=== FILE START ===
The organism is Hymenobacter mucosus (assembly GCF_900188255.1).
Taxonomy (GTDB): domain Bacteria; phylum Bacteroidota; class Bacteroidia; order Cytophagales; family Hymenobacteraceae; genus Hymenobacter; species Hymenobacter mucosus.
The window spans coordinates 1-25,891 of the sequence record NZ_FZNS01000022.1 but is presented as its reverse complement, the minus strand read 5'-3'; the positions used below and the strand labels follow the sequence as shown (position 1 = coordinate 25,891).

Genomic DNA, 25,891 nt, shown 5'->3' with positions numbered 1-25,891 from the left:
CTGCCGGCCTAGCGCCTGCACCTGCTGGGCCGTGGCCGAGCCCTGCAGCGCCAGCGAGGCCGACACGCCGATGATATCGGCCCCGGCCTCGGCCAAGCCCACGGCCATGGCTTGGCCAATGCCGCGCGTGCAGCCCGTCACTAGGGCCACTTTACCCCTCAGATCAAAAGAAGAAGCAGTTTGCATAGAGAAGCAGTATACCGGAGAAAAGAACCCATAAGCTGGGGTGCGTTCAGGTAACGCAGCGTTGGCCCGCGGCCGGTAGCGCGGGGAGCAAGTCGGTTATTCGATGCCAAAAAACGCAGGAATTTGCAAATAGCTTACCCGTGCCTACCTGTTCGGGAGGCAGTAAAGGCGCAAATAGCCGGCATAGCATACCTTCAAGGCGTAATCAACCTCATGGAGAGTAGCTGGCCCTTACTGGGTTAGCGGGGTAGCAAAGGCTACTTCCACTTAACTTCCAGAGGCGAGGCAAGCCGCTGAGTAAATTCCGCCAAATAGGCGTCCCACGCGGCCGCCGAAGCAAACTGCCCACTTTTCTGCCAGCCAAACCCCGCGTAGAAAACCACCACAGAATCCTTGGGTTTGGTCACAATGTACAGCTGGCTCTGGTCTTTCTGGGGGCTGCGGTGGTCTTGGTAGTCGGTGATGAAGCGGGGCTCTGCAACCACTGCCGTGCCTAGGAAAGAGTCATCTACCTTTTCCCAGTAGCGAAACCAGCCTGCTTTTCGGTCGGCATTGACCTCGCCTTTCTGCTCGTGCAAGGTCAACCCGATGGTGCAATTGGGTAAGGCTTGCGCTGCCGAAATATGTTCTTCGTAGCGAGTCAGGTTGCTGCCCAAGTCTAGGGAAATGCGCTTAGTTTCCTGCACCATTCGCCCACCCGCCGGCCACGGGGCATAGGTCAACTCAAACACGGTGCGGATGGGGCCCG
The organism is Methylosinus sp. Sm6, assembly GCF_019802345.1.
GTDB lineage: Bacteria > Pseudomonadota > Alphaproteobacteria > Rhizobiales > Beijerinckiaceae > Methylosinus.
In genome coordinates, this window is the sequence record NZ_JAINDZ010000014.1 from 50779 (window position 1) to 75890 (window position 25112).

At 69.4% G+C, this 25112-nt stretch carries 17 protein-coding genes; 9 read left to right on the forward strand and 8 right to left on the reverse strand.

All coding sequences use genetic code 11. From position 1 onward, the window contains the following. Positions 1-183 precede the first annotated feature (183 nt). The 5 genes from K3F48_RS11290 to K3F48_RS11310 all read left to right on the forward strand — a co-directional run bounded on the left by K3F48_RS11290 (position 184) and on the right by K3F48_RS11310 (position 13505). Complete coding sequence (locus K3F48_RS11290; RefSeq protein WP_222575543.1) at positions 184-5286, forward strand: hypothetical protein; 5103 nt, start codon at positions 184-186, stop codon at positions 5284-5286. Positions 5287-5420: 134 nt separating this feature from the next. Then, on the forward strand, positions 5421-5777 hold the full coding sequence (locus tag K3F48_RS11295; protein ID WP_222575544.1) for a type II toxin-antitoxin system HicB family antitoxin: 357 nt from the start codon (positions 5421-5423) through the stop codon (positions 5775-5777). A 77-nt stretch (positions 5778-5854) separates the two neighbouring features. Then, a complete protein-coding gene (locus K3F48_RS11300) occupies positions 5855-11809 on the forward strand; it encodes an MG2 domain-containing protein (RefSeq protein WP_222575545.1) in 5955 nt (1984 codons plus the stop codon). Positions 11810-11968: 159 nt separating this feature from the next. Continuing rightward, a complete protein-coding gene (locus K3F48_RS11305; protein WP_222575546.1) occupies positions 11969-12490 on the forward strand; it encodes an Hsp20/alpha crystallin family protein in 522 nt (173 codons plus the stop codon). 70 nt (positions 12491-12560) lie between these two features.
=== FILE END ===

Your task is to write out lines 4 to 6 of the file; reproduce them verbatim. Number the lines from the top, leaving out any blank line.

Genomic DNA, 25,891 nt, shown 5'->3' with positions numbered 1-25,891 from the left:
CTGCCGGCCTAGCGCCTGCACCTGCTGGGCCGTGGCCGAGCCCTGCAGCGCCAGCGAGGCCGACACGCCGATGATATCGGCCCCGGCCTCGGCCAAGCCCACGGCCATGGCTTGGCCAATGCCGCGCGTGCAGCCCGTCACTAGGGCCACTTTACCCCTCAGATCAAAAGAAGAAGCAGTTTGCATAGAGAAGCAGTATACCGGAGAAAAGAACCCATAAGCTGGGGTGCGTTCAGGTAACGCAGCGTTGGCCCGCGGCCGGTAGCGCGGGGAGCAAGTCGGTTATTCGATGCCAAAAAACGCAGGAATTTGCAAATAGCTTACCCGTGCCTACCTGTTCGGGAGGCAGTAAAGGCGCAAATAGCCGGCATAGCATACCTTCAAGGCGTAATCAACCTCATGGAGAGTAGCTGGCCCTTACTGGGTTAGCGGGGTAGCAAAGGCTACTTCCACTTAACTTCCAGAGGCGAGGCAAGCCGCTGAGTAAATTCCGCCAAATAGGCGTCCCACGCGGCCGCCGAAGCAAACTGCCCACTTTTCTGCCAGCCAAACCCCGCGTAGAAAACCACCACAGAATCCTTGGGTTTGGTCACAATGTACAGCTGGCTCTGGTCTTTCTGGGGGCTGCGGTGGTCTTGGTAGTCGGTGATGAAGCGGGGCTCTGCAACCACTGCCGTGCCTAGGAAAGAGTCATCTACCTTTTCCCAGTAGCGAAACCAGCCTGCTTTTCGGTCGGCATTGACCTCGCCTTTCTGCTCGTGCAAGGTCAACCCGATGGTGCAATTGGGTAAGGCTTGCGCTGCCGAAATATGTTCTTCGTAGCGAGTCAGGTTGCTGCCCAAGTCTAGGGAAATGCGCTTAGTTTCCTGCACCATTCGCCCACCCGCCGGCCACGGGGCATAGGTCAACTCAAACACGGTGCGGATGGGGCCCG
The organism is Methylosinus sp. Sm6, assembly GCF_019802345.1.